If The Blind Side was the sleeper hit of 2009, Hollywood buzz is already giving that title this year to another Southern-style feel-good drama, The Help. Based on a book initially rejected by 60 literary agents, the film was made on a relatively modest budget of $25 million and boasts none of the A-list names one would expect given its success. Yet to date it has grossed more than $148 million and amassed the longest run of days at the top of the box office since The Sixth Sense in 1999.
Though race plays a factor in both The Blind Side and The Help and feisty female leads with honey-dripping drawls feature equally heavily, the comparisons being drawn between the two films are a bit off-base. Whereas The Blind Side was a story about compassion and the fruit it bears, The Help is a story about justice and the courage it sometimes takes to pursue it. (I should also note that The Helpis a bit saltier than The Blind Side with language and a certain, um, off-putting gastronomical incident that makes its PG-13 rating well-deserved.)
When Skeeter (Emma Stone) returns home to Jackson, Miss., from college she's looking for a good story to tell, a story that will make her a real writer and win her a place in big city publishing. After watching her friend's black maid, Aibileen (Viola Davis) suffer humiliation and degradation at the hands of her employer, she has her story: What is life like for the black women who raise and love white women's babies in the 1960s segregated South? What, in other words, is life like for the help?
With Medgar Evers and Martin Luther King Jr. speaking out on the television and a New York editor pushing her to nail down an interview before this "civil rights trend passes," Skeeter approaches Aibileen and asks her to share her experiences. Understandably fearful of what it would mean for her livelihood, Aibileen initially rejects the request, and one of the loveliest things about the movie is that it isn't anger or a desire for retribution that finally motivates her to speak out; it is a sense of responsibility. A message she hears in church about the courage it took Moses to confront Pharaoh convinces her that, in the middle of violence, racism, and unrest, she is being called on to speak the truth to those who would hear it. "What changed your mind," Skeeter asks her. "God," says Aibileen, adding after a comic pause, "and Hilly Holbrook" (Bryce Dallas Howard).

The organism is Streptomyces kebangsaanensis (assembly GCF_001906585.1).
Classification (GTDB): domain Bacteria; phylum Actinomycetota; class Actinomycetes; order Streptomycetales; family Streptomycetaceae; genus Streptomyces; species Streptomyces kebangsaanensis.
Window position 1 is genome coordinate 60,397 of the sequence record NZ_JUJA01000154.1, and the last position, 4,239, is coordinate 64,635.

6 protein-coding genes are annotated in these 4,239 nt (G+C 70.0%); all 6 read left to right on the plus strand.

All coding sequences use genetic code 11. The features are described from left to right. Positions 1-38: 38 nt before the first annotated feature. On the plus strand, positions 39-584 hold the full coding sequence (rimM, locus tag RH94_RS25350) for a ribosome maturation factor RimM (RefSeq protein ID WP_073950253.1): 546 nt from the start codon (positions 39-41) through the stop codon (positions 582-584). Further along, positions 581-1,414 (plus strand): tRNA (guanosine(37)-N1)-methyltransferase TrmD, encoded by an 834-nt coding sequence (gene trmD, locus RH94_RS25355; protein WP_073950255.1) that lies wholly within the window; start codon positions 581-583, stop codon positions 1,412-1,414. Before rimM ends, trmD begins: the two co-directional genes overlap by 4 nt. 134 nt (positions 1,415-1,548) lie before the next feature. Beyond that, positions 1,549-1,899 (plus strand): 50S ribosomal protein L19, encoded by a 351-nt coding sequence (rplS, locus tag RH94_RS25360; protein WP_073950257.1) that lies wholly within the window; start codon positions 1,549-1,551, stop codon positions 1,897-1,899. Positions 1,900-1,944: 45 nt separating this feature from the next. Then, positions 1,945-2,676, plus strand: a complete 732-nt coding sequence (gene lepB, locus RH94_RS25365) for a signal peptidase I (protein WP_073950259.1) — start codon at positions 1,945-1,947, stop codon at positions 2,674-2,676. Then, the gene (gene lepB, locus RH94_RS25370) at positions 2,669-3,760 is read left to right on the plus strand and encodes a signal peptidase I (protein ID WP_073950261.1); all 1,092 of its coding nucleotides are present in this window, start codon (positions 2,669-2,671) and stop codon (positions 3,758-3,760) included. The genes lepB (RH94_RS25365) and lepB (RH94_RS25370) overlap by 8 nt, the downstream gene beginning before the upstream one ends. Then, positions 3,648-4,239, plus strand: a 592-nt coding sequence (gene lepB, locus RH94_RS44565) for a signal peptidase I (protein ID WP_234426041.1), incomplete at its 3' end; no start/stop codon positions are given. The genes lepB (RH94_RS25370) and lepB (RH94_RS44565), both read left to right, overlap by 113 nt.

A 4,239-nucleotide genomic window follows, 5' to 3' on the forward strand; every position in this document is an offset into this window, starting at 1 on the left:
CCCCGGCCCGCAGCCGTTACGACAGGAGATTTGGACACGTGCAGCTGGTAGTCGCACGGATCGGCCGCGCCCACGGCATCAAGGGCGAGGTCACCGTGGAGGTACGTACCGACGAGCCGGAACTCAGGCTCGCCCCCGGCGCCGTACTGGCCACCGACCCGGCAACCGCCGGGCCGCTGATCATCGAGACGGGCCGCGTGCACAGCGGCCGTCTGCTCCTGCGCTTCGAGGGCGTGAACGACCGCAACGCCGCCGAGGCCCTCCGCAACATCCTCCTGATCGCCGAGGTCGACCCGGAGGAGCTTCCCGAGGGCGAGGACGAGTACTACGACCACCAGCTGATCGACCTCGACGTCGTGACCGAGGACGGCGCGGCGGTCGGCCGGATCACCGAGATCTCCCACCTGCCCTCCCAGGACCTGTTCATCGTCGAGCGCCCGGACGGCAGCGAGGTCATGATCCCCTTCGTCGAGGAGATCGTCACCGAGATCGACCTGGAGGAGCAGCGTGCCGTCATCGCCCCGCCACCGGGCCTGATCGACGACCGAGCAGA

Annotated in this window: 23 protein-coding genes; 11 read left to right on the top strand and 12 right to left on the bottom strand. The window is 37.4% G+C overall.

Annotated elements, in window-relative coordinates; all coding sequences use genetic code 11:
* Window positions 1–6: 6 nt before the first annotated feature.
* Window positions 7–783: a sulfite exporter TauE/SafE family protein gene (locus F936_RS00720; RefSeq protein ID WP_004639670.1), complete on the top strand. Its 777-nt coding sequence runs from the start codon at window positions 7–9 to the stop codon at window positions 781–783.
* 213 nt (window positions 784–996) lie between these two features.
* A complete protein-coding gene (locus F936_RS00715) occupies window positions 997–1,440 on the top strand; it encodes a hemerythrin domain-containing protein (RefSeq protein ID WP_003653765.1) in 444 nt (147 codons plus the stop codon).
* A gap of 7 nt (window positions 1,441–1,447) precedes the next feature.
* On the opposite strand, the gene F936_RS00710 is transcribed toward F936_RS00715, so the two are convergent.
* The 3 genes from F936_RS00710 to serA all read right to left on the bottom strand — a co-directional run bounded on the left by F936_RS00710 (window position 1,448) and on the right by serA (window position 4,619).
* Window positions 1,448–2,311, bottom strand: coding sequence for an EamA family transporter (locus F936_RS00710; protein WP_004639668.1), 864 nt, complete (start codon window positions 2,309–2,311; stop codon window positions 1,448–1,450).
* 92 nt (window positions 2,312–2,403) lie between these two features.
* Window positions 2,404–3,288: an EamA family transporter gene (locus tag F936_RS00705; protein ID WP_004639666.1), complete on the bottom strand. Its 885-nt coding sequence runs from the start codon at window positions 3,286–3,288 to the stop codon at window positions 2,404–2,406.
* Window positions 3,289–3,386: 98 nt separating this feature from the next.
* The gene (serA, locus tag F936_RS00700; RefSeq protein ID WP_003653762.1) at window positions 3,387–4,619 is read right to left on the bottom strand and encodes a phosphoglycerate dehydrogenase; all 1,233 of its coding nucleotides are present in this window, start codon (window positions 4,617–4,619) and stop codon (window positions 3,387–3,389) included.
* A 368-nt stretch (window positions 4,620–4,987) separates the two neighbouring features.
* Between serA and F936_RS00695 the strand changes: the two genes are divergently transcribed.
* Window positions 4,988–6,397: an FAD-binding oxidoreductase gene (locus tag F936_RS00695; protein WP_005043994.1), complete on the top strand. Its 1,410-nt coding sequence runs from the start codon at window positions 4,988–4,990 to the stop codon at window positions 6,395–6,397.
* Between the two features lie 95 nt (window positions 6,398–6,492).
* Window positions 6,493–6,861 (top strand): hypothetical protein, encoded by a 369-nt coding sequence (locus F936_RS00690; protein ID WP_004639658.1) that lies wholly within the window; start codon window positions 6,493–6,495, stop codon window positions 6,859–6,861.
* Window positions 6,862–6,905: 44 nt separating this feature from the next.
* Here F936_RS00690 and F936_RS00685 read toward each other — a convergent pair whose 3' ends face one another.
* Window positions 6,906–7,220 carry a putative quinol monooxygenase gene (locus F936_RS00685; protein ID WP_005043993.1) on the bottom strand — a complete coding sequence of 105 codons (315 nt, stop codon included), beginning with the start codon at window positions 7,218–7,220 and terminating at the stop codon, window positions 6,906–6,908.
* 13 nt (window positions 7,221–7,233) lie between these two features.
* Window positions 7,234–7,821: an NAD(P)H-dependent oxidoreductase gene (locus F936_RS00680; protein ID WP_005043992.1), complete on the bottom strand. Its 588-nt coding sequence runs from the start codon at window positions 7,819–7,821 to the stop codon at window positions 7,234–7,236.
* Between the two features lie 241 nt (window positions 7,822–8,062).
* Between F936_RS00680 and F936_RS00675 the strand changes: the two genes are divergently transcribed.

As the upwardly mobile mean girl of the county, Hilly provides the weakest link in the film. Until the last few minutes, all we get from her is a one-note bouffant bogeyman. She acts as a convenient lightning rod on which to focus all our outrage, but the triumph that the help eventually has over her feels, while funny, somewhat cheap. A brief moment near the end where Aibileen asks Hilly if she isn't tired from being so full of hate and spitefulness gives us a glimpse at what might have been-a villain who would have been all the more affecting for being more fully realized.
That said, it's impossible not to take a little wicked delight in the comeuppance that Howard's character eventually receives, and even the most soft-hearted Christian grandmother will likely find herself howling in laughter as the character earns the moniker "two-slice Hilly."
Even if The Help doesn't possess the spiritual and emotional depth that won Sandra Bullock an Academy Award for The Blind Side, it resonates with our desire to see wrongs set right at a time when so many white Americans were shamefully working against liberty and justice. And with Viola Davis, Emma Stone, and a particularly hilarious Sissy Spacek lighting up the cast, one more thing it likely will share with The Blind Side-some serious acting nominations come Oscar time.
Listen to Megan Bashman discuss The Help on The World and Everything in It.